Puberty And Overlapping Breast Cancer Symptoms
When breasts begin to grow, they appear as a lump underneath the nipple. This is a normal part of the development process.
The breasts get bigger and rounder as the fatty tissue and milk-producing glands inside the breasts continue to grow. As the breast buds grow, you may notice tingling, aching, or itching in your chest, and your nipples may swell or become tender.
After your periods start, the changing hormones may make your breasts feel tender, swollen, or sore a week or so just before your period starts. This is all normal.
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What Is Paget’s Disease Of The Breast
Paget’s disease of the breast is a rare type of cancer of the nipple area of the breast. It presents as eczema affecting the nipple and is often associated with an underlying in-situ or invasive carcinoma of the breast.
Many women find that their breasts become more lumpy and tender before periods. Breasts also alter their size and shape with increasing age, pregnancy and marked weight changes. What is important is that you get to know your own breasts – how they look and feel – and report any changes promptly to a doctor.
There are a number of things to look out for which might be breast cancer signs:
The Emotional Toll Of Breast Cancer
Younger women are more likely to be affected to the point of depression if they feel overwhelmed by the disease. In addition, unlike older breast cancer patients, they generally lack a strong peer support system
“I think when you’re older you expect it more… it’s not something that’s atypical for your peer group,” said Bryndza’s doctor, Dr. Dawn Hershman, co-director of the breast cancer program at the Herbert Irving Comprehensive Cancer Center, Columbia University Medical Center. “When you’re young you feel like you’re the only one. Everybody wants to help but no one knows what it’s like.”
But younger women may not want empathy, craving normality instead. Often, the greatest source of anxiety for a young woman with breast cancer is not the disease — it’s whether their peers will treat them differently. Both Thompson and Bryndza said they felt the most anxious about heading back to school.
“Because she was so young, she did not know exactly what was, and that helped her deal with it,” Anderson said. “But she was worried about her peers — if they were going to talk about her as if she had a disease… She didn’t want a lot of young people to know. I guess because she didn’t understand herself what was going on, they might not understand either.”
Things Fall Apart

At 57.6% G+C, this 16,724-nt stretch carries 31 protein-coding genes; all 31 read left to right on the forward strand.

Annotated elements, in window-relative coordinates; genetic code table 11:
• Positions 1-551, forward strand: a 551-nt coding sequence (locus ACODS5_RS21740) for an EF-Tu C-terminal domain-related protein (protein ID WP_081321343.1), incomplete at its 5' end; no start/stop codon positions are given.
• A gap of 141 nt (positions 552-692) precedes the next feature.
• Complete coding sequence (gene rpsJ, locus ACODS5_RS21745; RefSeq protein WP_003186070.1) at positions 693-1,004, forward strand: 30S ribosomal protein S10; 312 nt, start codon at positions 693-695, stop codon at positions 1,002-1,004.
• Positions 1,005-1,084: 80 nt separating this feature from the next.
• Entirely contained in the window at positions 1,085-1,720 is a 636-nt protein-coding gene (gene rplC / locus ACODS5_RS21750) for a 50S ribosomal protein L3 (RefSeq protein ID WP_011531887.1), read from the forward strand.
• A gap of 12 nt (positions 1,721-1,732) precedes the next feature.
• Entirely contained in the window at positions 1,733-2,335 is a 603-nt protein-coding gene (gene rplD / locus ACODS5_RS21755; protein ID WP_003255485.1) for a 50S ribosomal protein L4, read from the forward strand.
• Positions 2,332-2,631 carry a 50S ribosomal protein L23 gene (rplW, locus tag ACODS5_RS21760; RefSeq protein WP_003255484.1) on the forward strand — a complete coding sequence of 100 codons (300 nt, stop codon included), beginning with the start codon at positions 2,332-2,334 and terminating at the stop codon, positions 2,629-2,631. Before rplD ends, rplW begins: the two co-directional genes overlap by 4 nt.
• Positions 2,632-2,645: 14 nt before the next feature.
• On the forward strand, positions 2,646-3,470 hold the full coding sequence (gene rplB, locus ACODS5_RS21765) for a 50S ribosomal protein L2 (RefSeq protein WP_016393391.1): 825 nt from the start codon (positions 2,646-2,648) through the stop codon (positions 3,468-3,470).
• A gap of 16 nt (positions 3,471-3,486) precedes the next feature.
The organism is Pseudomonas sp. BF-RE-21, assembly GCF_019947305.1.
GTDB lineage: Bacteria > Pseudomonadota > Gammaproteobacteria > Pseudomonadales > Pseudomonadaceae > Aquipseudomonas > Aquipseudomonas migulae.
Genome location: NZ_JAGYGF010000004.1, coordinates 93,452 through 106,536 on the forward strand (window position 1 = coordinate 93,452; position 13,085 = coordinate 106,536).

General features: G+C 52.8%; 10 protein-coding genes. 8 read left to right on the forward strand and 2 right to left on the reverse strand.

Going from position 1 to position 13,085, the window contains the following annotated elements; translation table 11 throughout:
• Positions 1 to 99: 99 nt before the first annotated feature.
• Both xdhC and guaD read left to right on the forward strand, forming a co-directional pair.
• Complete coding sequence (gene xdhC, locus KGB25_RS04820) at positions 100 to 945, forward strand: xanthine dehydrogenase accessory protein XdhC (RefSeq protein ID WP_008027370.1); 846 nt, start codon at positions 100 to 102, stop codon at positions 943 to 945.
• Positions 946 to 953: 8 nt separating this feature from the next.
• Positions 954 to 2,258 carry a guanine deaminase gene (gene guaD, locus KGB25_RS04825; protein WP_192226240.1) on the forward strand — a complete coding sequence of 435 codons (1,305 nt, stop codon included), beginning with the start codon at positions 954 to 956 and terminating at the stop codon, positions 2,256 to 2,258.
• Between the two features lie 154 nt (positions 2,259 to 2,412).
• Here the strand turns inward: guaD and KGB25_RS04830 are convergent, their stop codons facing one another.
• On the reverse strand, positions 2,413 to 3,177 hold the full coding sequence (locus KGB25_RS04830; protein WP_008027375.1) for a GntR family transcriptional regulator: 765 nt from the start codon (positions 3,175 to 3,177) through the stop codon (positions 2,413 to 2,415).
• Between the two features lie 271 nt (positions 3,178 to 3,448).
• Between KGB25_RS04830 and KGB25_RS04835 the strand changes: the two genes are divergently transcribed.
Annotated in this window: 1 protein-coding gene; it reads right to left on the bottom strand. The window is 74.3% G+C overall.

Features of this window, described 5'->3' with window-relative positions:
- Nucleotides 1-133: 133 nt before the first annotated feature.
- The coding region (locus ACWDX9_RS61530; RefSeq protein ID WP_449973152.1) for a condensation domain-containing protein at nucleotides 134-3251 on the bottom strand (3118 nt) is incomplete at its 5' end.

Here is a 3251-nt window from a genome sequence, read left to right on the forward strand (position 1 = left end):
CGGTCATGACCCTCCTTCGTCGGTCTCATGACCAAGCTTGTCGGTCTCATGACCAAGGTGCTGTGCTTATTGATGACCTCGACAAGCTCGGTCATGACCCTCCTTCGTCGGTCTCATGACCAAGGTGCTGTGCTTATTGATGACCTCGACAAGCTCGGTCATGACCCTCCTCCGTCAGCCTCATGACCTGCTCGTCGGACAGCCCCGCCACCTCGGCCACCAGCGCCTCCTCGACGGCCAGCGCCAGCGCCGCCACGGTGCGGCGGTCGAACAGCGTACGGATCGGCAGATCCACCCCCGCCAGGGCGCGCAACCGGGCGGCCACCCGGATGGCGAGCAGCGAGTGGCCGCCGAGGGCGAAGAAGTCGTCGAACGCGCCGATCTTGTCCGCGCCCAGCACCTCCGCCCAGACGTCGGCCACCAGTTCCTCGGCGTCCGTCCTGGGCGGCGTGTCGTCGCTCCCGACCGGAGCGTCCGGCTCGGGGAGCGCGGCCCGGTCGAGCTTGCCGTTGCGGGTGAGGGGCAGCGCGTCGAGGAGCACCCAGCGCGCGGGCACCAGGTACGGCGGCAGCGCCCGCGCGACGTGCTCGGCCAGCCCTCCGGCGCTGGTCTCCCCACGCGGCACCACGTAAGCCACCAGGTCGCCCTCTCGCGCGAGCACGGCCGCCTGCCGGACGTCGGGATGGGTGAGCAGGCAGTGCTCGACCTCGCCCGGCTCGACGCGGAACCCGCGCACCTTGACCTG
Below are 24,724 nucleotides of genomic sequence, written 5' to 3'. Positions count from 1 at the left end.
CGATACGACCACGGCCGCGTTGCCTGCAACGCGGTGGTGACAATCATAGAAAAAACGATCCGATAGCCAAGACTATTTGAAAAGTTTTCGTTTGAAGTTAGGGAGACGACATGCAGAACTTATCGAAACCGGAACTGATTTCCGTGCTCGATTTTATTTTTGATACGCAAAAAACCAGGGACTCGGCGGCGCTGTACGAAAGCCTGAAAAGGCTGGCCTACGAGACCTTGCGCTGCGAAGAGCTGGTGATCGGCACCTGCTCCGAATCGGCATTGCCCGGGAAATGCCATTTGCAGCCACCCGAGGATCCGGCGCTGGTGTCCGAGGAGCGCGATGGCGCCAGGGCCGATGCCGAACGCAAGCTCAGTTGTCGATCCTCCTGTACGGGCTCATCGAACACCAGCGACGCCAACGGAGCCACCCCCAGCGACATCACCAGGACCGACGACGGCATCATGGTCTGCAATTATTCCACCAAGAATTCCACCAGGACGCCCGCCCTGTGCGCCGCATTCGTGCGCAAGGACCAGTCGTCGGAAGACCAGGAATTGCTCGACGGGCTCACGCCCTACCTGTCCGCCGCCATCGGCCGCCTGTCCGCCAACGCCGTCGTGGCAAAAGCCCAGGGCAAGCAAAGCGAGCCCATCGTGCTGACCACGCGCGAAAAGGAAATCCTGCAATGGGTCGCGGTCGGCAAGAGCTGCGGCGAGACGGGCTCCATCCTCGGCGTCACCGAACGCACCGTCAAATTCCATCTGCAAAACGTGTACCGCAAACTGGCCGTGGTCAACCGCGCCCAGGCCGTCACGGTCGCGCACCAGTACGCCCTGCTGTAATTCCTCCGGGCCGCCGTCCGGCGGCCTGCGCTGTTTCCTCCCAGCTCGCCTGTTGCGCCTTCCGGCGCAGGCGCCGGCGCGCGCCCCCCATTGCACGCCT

“It was hard because I was such a wreck, emotionally, sometimes,” Bryndza said. “I needed to focus on myself and my health and it was hard to be in a relationship when I had to worry about myself.”
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Breast Cancer Screening In Teens
Although it is not typically recommended for women under 40 to undergo breast screening annually, its important for those teens experiencing symptoms to receive breast screening. Regular screening done at least every 3 years is recommended for women in their 20s. However, the American Cancer Society recommends that all women know how their breasts look and feel, and report any changes to their doctors. For younger women, digital mammography is recommended rather than a standard mammogram. It is most effective at identifying abnormalities in dense breast tissues.
Breast Lumps In Teenagers
It can be normal to feel lumps when your breasts are developing and these often disappear on their own.
If a lump causes you any discomfort, appears to get bigger or youre worried about it, talk to someone such as your GP. You may also want to talk to someone in your family or a school nurse.
Although its very unlikely that theres anything wrong, a doctor can check it out and should put your mind at rest. You can ask to see a female doctor or the practice nurse if this will make you feel more comfortable.
Very occasionally lumps are a sign of a benign breast condition. Benign means harmless, and a benign condition will not become a breast cancer. The most common benign lump as the breasts are developing is known as a fibroadenoma.
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Noticing Changes To Your Breasts
The ACS no longer recommends regular breast self-exams, since theres no evidence that they help reduce breast cancer deaths.
However, knowing how your breasts normally look and feel can help you identify any changes early on. Take notice of the following:
- skin dimpling
Once youve established a baseline for how your breasts look and feel, itll be easier to identify any changes in the future.
If you do notice any changes, or if anything causes you worry, let your doctor know. They can determine if theres cause for concern.
Its common to see asymmetry in breast size, which can be normal.
A note on breast exams
The American Cancer Society no longer recommends regular clinical breast exams or breast self-exams. Theres little evidence that these exams help reduce deaths from breast cancer in women at average risk for the condition.
However, these exams may still be performed in certain scenarios.
For instance, some healthcare professionals may choose to perform clinical breast exams and counsel women on risk and early detection, in particular those at a higher-than-average risk for cancer. In addition, some women might prefer to use routine breast self-exams as a way to track possible changes to their breasts.
Signs And Symptoms Of Phyllodes Tumors
The most common symptom of a phyllodes tumor is a breast lump that you or your doctor can feel while examining the breasts. Phyllodes tumors tend to grow quickly, within a period of weeks or months, to a size of 2-3 cm or sometimes larger. This rapid growth does not automatically mean the phyllodes tumor is malignant benign tumors can grow quickly, too. The lump is usually not painful. If left unchecked, the lump can create a visible bulge as it pushes against the skin. In more advanced cases whether benign, borderline, or malignant a phyllodes tumor can cause an ulcer or open wound to form on the breast skin.